rmvol - Removes a volume from an existing domain
/usr/sbin/rmvol [-f] [-v] special domain
-f Forces the removal of a volume that contains one or more stripe seg-
ments without first requesting confirmation.
-v Displays messages that describe which files are moved off the specified
volume. Using this option slows the rmvol process.
Specifies the block device special file name, such as /dev/disk/dsk2c,
of the volume that you are removing from the domain. This command sup-
ports shorthand device names for block special devices. For example, if
you enter dsk2g, it will be translated to /dev/disk/dsk2g.
Specifies the name of the domain.
The rmvol utility enables you to decrease the number of volumes within an
existing domain. When you attempt to remove a volume, the file system
automatically migrates the contents of that volume to another volume in the
The logical structure of the filesets in a domain is unaffected when you
remove a volume. If you remove a volume that contains a stripe segment, the
rmvol utility moves the segment to another volume that does not already
contain a stripe segment of the same file. If a file is striped across all
volumes in the domain, the utility requests confirmation before placing a
second stripe segment on a volume that has one.
Before you can remove a volume from a domain, all filesets in the domain
must be mounted. If you try to remove a volume from an active domain that
includes unmounted filesets, the system displays an error message indicat-
ing that a fileset is unmounted. This message is repeated until you mount
all filesets in the domain.
If you attempt to remove a volume from an inactive domain, the system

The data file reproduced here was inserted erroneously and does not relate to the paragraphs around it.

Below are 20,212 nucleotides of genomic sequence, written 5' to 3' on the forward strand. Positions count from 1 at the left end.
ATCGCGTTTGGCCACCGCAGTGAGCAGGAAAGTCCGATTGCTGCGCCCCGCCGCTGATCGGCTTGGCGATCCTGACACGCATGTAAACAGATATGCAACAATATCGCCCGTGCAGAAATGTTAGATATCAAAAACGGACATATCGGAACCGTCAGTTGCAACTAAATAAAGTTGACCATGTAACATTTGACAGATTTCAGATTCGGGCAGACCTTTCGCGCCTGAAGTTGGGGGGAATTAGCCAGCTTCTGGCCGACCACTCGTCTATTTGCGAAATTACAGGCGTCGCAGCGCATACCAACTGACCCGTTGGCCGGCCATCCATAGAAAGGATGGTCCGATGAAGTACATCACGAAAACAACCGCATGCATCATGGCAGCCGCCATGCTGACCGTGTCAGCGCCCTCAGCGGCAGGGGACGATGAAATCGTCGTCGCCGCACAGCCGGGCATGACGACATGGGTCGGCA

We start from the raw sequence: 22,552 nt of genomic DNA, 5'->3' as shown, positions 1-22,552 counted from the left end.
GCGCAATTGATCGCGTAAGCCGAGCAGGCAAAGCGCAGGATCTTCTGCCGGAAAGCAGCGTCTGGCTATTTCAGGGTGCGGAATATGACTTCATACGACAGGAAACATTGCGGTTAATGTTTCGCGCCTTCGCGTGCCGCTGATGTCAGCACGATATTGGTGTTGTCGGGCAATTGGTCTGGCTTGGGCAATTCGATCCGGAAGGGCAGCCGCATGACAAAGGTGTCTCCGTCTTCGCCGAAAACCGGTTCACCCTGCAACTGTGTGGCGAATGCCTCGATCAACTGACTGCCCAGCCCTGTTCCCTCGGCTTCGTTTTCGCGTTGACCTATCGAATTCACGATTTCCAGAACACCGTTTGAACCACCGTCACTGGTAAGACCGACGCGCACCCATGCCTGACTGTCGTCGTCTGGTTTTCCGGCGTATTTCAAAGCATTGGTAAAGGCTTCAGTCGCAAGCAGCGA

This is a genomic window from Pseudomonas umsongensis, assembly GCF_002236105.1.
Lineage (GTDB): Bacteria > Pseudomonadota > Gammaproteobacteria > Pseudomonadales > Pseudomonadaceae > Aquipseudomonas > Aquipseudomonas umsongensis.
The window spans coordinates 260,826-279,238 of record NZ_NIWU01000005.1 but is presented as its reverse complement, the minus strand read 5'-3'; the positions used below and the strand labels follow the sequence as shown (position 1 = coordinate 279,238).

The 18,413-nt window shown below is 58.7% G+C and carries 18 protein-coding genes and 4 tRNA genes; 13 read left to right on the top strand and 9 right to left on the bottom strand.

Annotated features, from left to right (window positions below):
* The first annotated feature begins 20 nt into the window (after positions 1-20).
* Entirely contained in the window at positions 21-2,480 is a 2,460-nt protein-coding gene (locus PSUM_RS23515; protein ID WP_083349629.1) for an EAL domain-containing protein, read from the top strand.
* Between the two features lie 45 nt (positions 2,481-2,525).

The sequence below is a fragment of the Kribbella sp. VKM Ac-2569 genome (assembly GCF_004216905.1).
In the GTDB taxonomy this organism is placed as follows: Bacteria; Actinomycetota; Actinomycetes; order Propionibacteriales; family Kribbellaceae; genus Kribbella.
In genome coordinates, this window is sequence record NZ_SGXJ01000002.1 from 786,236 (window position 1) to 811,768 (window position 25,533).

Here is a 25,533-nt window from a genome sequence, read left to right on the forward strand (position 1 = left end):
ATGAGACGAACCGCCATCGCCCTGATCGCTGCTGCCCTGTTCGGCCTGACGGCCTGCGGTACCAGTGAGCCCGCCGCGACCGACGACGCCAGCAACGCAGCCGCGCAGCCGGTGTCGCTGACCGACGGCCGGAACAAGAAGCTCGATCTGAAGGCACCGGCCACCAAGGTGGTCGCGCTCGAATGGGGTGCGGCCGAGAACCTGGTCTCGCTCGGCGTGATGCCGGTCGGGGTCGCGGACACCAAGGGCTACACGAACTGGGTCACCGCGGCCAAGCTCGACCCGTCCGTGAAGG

returns the ENO_SUCH_DOMAIN error message. A domain is inactive when none
of its filesets is mounted. In this case, the rmvol command does not remove
If there is not enough free space on other volumes in the domain to accept
the offloaded files from the departing volume, the rmvol utility moves as
many files as possible to free space on other volumes. Then a message is
sent to the console indicating that there is not enough space to complete
the procedure. The files that were not yet moved remain on the original
You can interrupt the rmvol process without damaging your domain. AdvFS
will stop removing files from the volume. Files already removed from the
volume will remain in their new location. Interrupting an rmvol operation
with the kill command can leave the volume in an inaccessible state. If a
volume does not allow new allocations after an rmvol operation, use the
chvol command with the -A option to reactivate the volume.
You cannot run the rmvol utility while the defragment, balance, rmfset, or
rmvol utility is running on the same domain.
You must be the root user to use this utility.
1. The following example removes a volume from an active domain called
accounts_dmn. The domain contains two volumes, /dev/disk/dsk1c and
/dev/disk/dsk2c. This example removes volume /dev/disk/dsk1c from the
# rmvol dsk1c accounts_dmn
The /etc/fdmns/accounts_dmn subdirectory now has only one entry, the
entry for /dev/disk/dsk2c.
2. The following example removes one volume from a three-volume domain.
Each volume in the accounts_dmn domain contains one segment of
/usr/myfile, which is a three-way striped file:
# rmvol dsk3c accounts_dmn
rmvol: Removing volume '/dev/disk/dsk3c' from domain 'accounts_dmn'
This volume contains one stripe segment of /usr/myfile, which will
be moved to another volume in the domain that already
contains a stripe segment of /usr/myfile.
Do you want to continue? (y/n):y
One volume in the accounts_dmn domain now contains two stripe segments
of myfile, which is no longer an optimally striped file.
Specifies the command path.
Contains domain names and devices.
addvol(8), advfs(4), advscan(8), fdmns(4), mkfdmn(8), stripe(8)